Hillary Clinton Says She Is 'Most Innocent' on Campaign Trail

Sen. Hillary Clinton went on the counterattack today, one day after a stinging defeat in the Iowa caucuses to Illinois Sen. Barack Obama.

She said New Hampshire voters need to take a hard look at Obama, suggesting that they shouldn't just buy into his message of "hope" without analyzing his policies.

Clinton said she wasn't suggesting anything in particular about Obama, but simply "drawing contrasts."

"I'm running on my record. … I'm running on my plans," Clinton told reporters. "I think everybody needs to be vetted and tested. That's the way elections are supposed to operate. The last thing the Democrats need is to just move quickly through this process."


While the senator was vague, her campaign pointed out to ABC News examples of Obama's liberal positions, including his 2004 statement to abolish mandatory minimum sentences for federal crimes. They also pointed out a statement Obama made in 2003 that he was "a proponent of a single payer health care program," which he no longer seems to support today.

Clinton said voters need to ask Obama more questions about his health-care plan to find out "where he stands."

She also played off Obama's call offering America "hope."

"We need a president who will actually deliver change," she said. "It is critical that we build confidence in our country. We can't have false hopes. We've got to have a person who can walk into the Oval Office on day one and start doing the hard work that it takes to deliver change. And I believe I'm that person."


"I'm not doing this as an exercise," Clinton said.

Asked what she meant when she said earlier to a crowd in Nashua, N.H., that all of the vetting and investigations of her record had found her "most innocent," Clinton simply said: "I think I come into this race tested and proven and ready to take on the Republicans no matter what they send my way."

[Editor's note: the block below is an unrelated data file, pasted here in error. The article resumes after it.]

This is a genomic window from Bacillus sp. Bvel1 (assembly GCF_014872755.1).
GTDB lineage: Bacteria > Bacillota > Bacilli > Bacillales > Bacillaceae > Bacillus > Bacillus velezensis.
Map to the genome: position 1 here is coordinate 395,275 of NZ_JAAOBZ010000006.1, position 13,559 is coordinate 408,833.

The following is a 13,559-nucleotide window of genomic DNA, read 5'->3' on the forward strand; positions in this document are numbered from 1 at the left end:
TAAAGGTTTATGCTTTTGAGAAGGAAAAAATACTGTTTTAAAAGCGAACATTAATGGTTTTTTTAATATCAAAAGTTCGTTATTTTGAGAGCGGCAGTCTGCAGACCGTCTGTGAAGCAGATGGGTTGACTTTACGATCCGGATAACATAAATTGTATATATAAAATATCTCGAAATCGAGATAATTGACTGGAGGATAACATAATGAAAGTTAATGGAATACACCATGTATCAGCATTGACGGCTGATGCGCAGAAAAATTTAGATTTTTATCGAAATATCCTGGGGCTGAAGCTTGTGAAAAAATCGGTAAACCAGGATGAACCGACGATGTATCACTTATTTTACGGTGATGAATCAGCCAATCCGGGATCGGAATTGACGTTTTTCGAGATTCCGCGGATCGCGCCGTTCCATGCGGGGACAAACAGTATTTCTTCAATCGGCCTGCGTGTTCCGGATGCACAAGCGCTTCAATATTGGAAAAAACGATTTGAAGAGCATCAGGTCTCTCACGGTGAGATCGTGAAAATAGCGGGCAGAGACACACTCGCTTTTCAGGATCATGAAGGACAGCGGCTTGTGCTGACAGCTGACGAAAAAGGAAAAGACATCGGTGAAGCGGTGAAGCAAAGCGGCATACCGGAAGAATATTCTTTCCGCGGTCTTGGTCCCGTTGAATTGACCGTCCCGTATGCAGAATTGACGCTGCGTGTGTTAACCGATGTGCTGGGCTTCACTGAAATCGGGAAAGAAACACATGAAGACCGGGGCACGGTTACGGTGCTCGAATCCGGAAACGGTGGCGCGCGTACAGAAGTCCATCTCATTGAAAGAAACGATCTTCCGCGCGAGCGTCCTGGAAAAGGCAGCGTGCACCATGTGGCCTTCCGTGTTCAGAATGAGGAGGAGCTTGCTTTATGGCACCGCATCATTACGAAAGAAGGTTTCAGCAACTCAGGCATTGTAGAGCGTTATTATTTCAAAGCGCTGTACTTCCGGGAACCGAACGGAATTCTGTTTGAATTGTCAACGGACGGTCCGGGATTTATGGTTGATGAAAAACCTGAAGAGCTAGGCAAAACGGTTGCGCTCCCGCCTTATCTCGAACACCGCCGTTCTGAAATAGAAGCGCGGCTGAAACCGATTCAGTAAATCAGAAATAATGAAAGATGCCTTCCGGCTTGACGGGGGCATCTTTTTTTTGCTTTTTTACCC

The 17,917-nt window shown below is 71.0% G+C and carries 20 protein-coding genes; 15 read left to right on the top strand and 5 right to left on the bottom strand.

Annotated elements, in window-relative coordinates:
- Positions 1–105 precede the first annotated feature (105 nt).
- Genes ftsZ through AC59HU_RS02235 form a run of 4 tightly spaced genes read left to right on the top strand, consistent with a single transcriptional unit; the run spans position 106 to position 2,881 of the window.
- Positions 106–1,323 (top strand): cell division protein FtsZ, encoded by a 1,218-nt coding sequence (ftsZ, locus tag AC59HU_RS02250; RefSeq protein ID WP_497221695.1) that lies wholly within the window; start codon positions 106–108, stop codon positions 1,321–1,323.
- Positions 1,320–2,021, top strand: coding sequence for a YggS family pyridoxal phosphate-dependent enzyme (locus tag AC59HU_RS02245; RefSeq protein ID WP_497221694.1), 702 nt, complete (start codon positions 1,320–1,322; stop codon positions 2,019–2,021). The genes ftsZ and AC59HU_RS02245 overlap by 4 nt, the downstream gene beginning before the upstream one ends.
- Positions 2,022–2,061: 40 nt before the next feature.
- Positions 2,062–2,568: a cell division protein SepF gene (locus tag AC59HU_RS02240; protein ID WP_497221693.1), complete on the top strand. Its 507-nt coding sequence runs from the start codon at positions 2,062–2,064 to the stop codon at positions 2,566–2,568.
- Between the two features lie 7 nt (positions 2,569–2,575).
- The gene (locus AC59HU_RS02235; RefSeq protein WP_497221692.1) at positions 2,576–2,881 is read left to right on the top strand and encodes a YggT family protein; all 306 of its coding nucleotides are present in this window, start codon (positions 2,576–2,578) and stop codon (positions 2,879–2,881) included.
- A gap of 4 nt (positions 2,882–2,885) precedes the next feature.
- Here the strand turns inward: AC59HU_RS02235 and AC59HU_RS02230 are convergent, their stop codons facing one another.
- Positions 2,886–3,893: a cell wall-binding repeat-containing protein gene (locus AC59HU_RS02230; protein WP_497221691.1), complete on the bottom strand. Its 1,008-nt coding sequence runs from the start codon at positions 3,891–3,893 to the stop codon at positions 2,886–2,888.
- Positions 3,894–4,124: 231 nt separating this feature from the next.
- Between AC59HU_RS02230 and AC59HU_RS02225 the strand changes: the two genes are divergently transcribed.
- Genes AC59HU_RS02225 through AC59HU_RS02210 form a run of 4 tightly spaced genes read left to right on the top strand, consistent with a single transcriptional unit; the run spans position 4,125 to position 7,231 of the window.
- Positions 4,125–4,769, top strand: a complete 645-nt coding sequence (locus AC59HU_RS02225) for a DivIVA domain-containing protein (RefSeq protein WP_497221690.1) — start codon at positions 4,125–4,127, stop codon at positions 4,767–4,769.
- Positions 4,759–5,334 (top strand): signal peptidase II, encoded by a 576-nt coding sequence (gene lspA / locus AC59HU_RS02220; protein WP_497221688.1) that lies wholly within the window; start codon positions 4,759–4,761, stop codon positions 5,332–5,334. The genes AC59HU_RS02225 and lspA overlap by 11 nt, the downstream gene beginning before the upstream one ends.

As for losing Iowa, she discounted the impact. "Iowa doesn't have the best track record in determining who the party nominates," Clinton said. She offered several explanations for the loss.

"I was never a front-runner of any significance in Iowa. I knew it had a lot of difficulties that were there in terms of my candidacy," she argued, perhaps referring to being the only female candidate in the race. "I knew it was always gonna be hard for me."


She admitted that her campaign lost support among younger Iowans.

"I think there was a huge turnout," Clinton said. "I did very very well with people over 45, and I didn't do as well with people under 30 and I take responsibility for that."

Clinton also faulted the caucus system for some of her troubles. She said that New Hampshire's primary vote would be more favorable for her since working voters have all day to show up and vote and don't have to arrive at a specific time required in Iowa under its unique caucus system.

In New Hampshire, Clinton explained, "you're not disenfranchised if you work at night. You're not disenfranchised if you're not in the state."

"This is a new day. This is a new state," Clinton said.

Former President Bill Clinton rallied to his wife's side today, saying Hillary's disappointing third-place finish in Iowa was not a fatal blow. He predicted that she can be the "comeback kid" just like he was. "Absolutely," he told ABC News at a campaign event for his wife.

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